Erdoğan’s 2023 dream over as ‘Crazy Projects’ shelved in crisis

Turkish President Recep Tayyip Erdoğan’s dream of creating a $2 trillion economy for Turkey by 2023, the country’s centenary year, is over as his government shelved a series of headline investment projects designed to achieve it.

Erdoğan announced the cuts in a speech on Friday, prompted by the reluctant admission that Turkey is now facing an economic downturn spurred by a currency crisis. 

A likely recession in the NATO member has already begun to bite and could slash Turkey’s economic output to around $600 billion from about $850 billion today, said Brad Setser, a senior fellow specialising in sovereign debt, imbalances and capital flows at the Council on Foreign Relations. 

Mothballed investments are set to include Erdoğan’s self-labelled ‘Crazy Project’ – a $30 billion shipping canal designed to bypass the Bosporus waterway in Istanbul. The spending reductions come as the government is forced to make big savings in the budget and raise revenues.

It will be a painful learning curve for Erdoğan and his son-in law, Treasury and Finance Minister Berat Albayrak, as they accept Turkey’s new realities, which were preceded by dreams of superpower status through economic might and regional influence. And they must now try to correct imbalances of their own creation, brought about by a surge in domestic spending, heavy foreign currency borrowing and a range of unorthodox stimulus measures that overheated the economy.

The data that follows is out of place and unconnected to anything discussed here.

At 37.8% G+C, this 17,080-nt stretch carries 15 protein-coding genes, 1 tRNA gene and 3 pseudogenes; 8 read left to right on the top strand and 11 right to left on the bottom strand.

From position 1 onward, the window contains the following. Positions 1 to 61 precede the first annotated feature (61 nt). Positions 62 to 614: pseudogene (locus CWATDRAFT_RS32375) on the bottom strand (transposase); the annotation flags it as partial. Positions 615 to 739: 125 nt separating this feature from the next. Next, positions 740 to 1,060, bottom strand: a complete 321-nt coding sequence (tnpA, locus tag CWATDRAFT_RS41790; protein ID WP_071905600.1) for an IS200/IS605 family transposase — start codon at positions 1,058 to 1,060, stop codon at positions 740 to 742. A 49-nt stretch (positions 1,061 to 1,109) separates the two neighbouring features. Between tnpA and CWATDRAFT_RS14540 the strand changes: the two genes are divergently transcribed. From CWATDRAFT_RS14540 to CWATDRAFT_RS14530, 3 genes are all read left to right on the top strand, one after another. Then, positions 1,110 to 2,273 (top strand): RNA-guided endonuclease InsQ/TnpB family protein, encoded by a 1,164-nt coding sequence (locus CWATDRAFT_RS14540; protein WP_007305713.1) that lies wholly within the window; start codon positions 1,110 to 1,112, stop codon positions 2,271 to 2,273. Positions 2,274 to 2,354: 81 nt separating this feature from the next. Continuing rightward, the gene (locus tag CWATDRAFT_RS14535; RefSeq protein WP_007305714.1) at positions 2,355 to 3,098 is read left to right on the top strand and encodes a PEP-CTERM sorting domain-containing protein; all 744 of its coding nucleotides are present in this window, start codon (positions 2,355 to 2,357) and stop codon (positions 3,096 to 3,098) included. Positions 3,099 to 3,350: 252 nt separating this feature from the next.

“If a project is close to completion, then we’ll finish it, but there will be no new ones,” Erdoğan said in the speech, as he shifted the blame to the United States, his new favourite whipping boy, for conspiring to create a financial crisis in the country. 

The lira has slumped about 40 percent against the dollar this year after investors fretted over Turkey’s economic policies and Erdoğan got embroiled in a political battle with U.S. President Donald Trump over the imprisonment of Americans including a U.S. pastor. The standoff over pastor Andrew Brunson set off economic sanctions and deepened the lira’s fall.

It was Turkey’s central bank, not Erdoğan, that moved to stop the rot on Thursday, raising interest rates by a whopping 625 basis points to 24 percent in a decision that surprised investors. 

It could have been so different for Erdoğan and his ruling Justice and Development Party (AKP).

In 2011, to much fanfare, Erdoğan set out his vision for a Turkey in 2023. The country, having just voted in democratic changes to the constitution, was to become one of the 10 largest economies in the world. Each person would be earning an average $25,000 dollars and, as the economy flourished, unemployment would sink, he said.

Erdoğan’s Islamist-rooted party had gained power in 2002 because of an economic crisis the previous year. Turks were also demanding political and social change. They were disillusioned with the secular elite after a succession of weak coalition governments, corruption and an insular foreign policy.

By 2011, the former Istanbul mayor had transformed the country – Turkey was striding forward confidently, economic growth was matching China and the military had been banished from politics. Exports, meanwhile, were heading towards a record as firms marched into new markets in Africa and the Middle East. Everybody was talking Turkey.